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'God Hates Fags' church protests New Life

Westboro Baptist Church protesters, of "God Hates Fags" notoriety, revisited Colorado Springs on Sunday. This time they targeted area mega-churches, staging a 13-person demonstration outside New Life Church as congregants poured out.

The protesters, who included Shirley Phelps-Roper, daughter of Westboro founder Fred Phelps, carried signs that read "Your Pastor is a Whore," "God is Your Enemy" and "Fag Church."

Phelps-Roper says the group decided to target New Life and other mega-churches which she calls "the heart and soul of doomed America" after the Ted Haggard meth and gay sex scandal. The 36 total protesters also picketed Rocky Mountain Calvary Church and Woodmen Valley Chapel. The group has demonstrated in front of Palmer High School and at soldiers' funerals around the country. NZ

Dallager takes over Pikes Peak United Way

John "J.D." Dallager, a retired Air Force major general who served as superintendent at the U.S. Air Force Academy from 2000-2003, has been named as Pikes Peak United Way's new president and chief executive officer, starting April 11.

Dallager replaces Jerry Smith, who died in December of a heart attack. Dallager also is serving as chairman of the Greater Colorado Springs Chamber of Commerce. RR

Null urges police oversight

City Council candidate Bob Null says he would work to create a "civilian review board" to monitor the city's police department, according to news reports.

Null, who did not return a phone call seeking comment, spoke Tuesday at a forum hosted by People for Justice, a local civil rights group, where he floated the idea.

Community members have rallied for a review board in the past. Two years ago, peace activist Mark Lewis urged City Council to consider such a board after a series of police-involved shootings. Colorado Springs police have opposed citizen oversight in the past. NZ

Downtown re-brands

What does downtown Colorado Springs have in common with a wealthy Los Angeles suburb full of teenage sex fiends? Not much, unless you count downtown's new branding campaign.

The Downtown Partnership recently christened the city's urban core "Downtown 80903," invoking 1990s melodrama "Beverly Hills 90210."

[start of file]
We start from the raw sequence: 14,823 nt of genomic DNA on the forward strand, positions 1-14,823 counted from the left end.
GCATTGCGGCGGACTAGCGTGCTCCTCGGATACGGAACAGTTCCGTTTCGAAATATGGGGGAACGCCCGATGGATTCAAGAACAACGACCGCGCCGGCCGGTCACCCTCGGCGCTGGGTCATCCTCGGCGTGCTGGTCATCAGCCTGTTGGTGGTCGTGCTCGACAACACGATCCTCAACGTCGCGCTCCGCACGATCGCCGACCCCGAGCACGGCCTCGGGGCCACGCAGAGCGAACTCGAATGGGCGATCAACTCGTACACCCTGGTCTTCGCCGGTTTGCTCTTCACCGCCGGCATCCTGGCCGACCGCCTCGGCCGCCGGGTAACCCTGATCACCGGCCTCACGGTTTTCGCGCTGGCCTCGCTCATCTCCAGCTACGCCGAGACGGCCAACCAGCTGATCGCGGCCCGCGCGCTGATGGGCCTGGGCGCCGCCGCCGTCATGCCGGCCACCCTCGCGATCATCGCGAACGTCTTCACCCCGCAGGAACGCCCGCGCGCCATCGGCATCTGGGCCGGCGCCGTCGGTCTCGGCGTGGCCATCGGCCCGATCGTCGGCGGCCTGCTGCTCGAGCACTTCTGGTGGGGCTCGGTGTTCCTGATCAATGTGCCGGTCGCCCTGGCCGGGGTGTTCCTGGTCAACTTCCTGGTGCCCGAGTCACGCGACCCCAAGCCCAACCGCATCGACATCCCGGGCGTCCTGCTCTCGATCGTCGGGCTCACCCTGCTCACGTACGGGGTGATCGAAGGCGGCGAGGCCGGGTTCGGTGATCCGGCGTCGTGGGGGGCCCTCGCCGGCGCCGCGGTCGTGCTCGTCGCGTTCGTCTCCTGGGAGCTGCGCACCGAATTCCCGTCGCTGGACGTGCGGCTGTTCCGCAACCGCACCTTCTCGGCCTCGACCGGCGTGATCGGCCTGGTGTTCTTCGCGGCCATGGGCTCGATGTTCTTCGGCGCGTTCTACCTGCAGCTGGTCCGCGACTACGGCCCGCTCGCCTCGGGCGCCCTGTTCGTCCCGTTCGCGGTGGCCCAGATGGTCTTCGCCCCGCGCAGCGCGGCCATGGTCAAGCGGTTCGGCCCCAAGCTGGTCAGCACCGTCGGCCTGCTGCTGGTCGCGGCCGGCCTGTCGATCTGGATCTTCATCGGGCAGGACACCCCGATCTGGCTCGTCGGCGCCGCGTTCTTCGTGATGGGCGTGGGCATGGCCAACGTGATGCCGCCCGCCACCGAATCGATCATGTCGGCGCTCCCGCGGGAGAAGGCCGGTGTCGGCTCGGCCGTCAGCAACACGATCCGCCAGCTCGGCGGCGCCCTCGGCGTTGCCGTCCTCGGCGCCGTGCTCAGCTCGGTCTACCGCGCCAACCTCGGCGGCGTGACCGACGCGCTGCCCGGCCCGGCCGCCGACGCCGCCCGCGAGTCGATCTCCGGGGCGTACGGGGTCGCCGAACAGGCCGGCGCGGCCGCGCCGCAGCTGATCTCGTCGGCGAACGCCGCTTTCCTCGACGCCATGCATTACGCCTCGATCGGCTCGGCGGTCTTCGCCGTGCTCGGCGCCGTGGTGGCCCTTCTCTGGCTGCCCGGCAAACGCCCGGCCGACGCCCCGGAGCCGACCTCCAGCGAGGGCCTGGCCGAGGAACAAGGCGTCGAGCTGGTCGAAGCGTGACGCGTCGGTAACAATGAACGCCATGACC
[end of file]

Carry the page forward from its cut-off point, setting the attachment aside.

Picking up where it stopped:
Meant to engender a "club mentality," the guerrilla marketing campaign surfaced on downtown's light poles in mid-March with banners bearing the slogan and photos of smiling shoppers.

Downtown Partnership marketing director Laszlo Palos says the organization will promote urban events with the "Downtown 80903" label, distributing some 20,000 buttons over the next several months.

"Hopefully the cool factor is there; they are not huge buttons," he says. "We plan on giving some to Palmer High School students and to CC students. It is up to them if it becomes hip." NZ

Legislators expand renewable energy

Gov. Bill Ritter on Tuesday signed a bill doubling Colorado's renewable energy goals a plan Colorado Springs Utilities supports.

House Bill 1281 mandates 20 percent of power from the state's large utilities must come from renewable sources by 2020, adding to goals set forth by voters in 2004 under Amendment 37.

Last year, city-owned CSU hit a now-outdated 3 percent milestone, largely because of existing hydroelectric power, says Rachel Beck, CSU spokeswoman.

Last fall the utility, which relies heavily on coal, agreed to spend $3.9 million over five years for renewable energy credits in one of the largest such purchases in the United States, Beck says. MdY

Bill opposing eminent domain advances

By a wide margin, the state House passed a bill that withdraws Colorado's "consent" for expanding Fort Carson's training grounds in the state's culture-rich, environmentally sensitive southeast corner, should the Army resort to eminent domain.

House Bill 1069 originally sought to prevent the Army from taking land against owners' wishes. The bill, amended on fears that the state was overstepping its authority, now simply gives the state a say in land-use conversations with the Army.

"We said we supported the military, but didn't support their taking property by eminent domain," said the bill's sponsor, Rep. Wes McKinley, D-Walsh.

Just nine representatives, three from Colorado Springs, opposed the bill, which now goes to the Senate. MdY

Compiled by Naomi Zeveloff, Michael de Yoanna and Ralph Routon.


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